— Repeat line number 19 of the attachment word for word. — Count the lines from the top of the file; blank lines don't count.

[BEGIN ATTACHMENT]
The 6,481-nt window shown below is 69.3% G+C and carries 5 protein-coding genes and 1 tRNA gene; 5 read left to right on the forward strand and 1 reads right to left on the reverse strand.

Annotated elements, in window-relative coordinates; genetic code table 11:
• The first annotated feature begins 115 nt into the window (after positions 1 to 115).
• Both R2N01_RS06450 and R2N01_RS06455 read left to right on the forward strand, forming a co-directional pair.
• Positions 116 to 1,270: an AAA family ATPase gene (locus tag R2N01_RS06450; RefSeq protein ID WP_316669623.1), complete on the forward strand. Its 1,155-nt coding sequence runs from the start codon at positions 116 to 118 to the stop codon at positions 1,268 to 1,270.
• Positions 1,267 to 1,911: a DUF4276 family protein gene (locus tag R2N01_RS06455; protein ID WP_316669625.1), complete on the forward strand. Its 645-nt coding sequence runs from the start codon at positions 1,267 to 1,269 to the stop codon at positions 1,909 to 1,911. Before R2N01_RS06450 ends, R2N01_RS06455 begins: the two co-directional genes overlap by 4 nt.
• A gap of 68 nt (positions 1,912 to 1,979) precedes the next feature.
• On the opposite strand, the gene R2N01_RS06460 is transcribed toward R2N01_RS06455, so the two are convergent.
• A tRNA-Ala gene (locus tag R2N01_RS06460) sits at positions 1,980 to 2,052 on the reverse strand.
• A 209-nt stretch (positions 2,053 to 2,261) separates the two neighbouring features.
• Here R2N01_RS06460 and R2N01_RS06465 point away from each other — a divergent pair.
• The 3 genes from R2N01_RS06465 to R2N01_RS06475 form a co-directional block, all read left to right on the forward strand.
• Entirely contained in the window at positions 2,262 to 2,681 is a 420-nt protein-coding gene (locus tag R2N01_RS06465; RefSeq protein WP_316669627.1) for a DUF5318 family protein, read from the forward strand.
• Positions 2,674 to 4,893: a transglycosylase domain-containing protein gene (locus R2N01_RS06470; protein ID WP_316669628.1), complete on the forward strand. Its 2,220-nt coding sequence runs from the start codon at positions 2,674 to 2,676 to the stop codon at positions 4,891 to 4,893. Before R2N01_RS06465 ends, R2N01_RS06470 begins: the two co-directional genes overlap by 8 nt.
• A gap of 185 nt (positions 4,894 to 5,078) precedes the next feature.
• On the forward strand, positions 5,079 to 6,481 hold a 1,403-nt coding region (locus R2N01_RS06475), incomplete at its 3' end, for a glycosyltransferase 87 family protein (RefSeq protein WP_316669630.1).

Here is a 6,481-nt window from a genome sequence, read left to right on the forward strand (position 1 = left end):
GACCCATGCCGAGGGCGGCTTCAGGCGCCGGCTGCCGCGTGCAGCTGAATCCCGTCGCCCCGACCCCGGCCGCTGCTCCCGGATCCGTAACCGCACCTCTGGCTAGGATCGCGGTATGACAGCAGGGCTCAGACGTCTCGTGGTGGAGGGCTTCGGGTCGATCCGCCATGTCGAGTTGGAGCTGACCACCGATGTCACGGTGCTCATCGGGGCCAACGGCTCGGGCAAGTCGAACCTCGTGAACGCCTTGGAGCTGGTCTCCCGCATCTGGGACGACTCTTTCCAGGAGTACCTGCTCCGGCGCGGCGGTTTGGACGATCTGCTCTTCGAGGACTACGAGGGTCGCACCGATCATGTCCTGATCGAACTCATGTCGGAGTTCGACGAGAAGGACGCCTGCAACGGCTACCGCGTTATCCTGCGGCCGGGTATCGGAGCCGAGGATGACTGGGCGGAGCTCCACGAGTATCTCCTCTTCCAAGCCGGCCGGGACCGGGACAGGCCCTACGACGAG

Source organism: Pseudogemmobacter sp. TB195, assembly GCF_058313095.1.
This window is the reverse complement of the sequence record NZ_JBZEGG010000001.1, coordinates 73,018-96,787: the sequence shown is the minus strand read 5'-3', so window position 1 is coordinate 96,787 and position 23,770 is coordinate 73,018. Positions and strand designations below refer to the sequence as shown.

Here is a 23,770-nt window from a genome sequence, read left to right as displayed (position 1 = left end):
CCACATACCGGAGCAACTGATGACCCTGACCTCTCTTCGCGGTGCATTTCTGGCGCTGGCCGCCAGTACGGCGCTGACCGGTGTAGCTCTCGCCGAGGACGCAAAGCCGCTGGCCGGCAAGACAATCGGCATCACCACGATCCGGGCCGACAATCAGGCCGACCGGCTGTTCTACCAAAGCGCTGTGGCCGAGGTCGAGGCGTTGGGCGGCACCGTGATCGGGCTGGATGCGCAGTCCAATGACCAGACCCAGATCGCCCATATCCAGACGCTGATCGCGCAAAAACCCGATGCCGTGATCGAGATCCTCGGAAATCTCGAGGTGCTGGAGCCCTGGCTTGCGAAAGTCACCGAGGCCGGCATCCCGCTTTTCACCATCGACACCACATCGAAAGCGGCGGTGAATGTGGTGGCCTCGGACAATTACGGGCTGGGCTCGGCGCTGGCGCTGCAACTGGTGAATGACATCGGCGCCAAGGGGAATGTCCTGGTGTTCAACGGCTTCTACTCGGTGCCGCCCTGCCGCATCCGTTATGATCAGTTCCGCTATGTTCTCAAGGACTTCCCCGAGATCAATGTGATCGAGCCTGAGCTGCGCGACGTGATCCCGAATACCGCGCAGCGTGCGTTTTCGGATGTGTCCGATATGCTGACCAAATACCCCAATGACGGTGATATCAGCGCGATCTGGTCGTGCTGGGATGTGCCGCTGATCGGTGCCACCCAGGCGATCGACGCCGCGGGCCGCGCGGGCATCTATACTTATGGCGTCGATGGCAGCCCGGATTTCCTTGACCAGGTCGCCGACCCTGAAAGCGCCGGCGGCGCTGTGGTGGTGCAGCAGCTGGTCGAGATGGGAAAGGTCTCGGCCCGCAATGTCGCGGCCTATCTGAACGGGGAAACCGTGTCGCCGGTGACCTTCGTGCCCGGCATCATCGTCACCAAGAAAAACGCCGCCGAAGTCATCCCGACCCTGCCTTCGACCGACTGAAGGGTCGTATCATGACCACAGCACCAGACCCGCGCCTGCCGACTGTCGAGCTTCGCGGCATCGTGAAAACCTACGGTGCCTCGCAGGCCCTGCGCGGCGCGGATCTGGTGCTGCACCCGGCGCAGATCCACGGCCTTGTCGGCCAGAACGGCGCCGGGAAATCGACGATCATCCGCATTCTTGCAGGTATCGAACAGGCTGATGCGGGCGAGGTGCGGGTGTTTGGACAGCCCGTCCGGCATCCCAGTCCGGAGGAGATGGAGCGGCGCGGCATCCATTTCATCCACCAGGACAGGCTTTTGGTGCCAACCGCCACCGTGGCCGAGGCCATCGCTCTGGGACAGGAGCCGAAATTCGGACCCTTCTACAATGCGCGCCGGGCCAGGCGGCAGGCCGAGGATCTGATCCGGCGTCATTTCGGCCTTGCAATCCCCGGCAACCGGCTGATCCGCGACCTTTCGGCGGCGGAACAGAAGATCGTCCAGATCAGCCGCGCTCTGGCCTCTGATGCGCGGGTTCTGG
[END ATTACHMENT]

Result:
Source organism: Pseudogemmobacter sp. TB195, assembly GCF_058313095.1.